Hope Lost and Hope Found



Hope Lost and Hope Found I’d like to tell you that this is as dark as the road gets for Keatoph. Yet, I’m afraid I’d be lying to you.

Our hero and his comrades fight the guard of Greanfas, but it is as if Keatoph is not truly present. There is a gloss to his eyes and a lag to his movements. Each chance he has to win the battle is like a mother asking her child to collect more wood for the fire. It is left unanswered and found wanting.

Keatoph feels altogether ready to surrender, except that he cannot let Ophni’s journey end here. He is disappointed in Hesfall, but it is a small feeling compared to how disappointed he is with himself. He feels no certainty regarding the direction he should go. Rather, his heart is filled with bitterness over every past path.

If the other captains of Greanfas, those who are loyal to the old King and know Rohkie, did not arrive , this surely would have been the end.

They grab Keatoph and retreat out of the city. Saged warriors face saged warriors. Numbers on both sides dwindle as they pass through the streets of the last citadel of men to the west.

They reach the Felhind woods. Rohkie ushers the trees to lock branches and roots, serving as a wall against their enemies. By the time night falls, they are halfway to the Keywash river and away from imminent danger.

Stars shine through leaves. Men help bind their brother’s wounds. Camp is made with fire. Beds are made with cloaks. Rohkie goes through the usual motion of summoning food for his comrades.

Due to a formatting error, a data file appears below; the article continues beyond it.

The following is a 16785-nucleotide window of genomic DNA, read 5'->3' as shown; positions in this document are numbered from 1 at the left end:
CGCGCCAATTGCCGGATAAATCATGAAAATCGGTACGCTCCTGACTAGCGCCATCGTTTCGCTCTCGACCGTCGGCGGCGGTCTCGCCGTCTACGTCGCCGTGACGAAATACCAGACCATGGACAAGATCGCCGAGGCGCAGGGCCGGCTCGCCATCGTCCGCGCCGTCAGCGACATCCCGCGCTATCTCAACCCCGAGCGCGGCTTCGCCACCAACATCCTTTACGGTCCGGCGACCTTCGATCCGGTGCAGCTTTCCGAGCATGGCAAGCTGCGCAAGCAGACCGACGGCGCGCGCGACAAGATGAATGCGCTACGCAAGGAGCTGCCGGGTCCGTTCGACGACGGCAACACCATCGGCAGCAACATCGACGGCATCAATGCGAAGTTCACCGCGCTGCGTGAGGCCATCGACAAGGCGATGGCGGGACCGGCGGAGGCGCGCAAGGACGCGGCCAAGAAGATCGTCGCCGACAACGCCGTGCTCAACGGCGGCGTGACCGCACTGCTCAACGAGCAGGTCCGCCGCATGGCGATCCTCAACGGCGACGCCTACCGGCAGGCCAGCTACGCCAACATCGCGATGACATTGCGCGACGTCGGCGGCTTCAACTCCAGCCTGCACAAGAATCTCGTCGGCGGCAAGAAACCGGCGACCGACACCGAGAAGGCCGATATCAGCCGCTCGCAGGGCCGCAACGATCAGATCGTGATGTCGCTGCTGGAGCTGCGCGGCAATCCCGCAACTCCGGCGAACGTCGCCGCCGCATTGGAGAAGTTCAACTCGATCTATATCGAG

Keatoph hardly eats. Instead, he sits out in the shadows, away from everyone else. It is strangely comforting to be as you feel at times. Especially, when you feel alone.

Ophni does not let him stay there.

“When are we going?” She queries, setting herself next to him on the grass.

“I’m not going. Ask Rohkie.”

“I’m not going with Rohkie,” she informs him. “I’m going with you.”

Keatoph looks at her. She is beautiful and gentle.

“If you do not hunt down Grifkar, you will be a deserter to your people.”

“Why do you keep saving me?” She swallows.

“What do you mean?”

“You know what I mean. At the great hall, at the bottom of the Wellik mountains. You risked yourself to save me.”

Keatoph gives no answer.

“The Kingdom of the elves is like the stars,” Ophni tells him. “Beautiful, and lonely.” She looks at him. “You did not leave me.” She grabs his hand. “I will not leave you.”

Our hero looks at his princess. In a moment he sees her clearly. She is more royal than he. He throws his arms around her and weeps bitterly.

For the first time, Keatoph is not alone.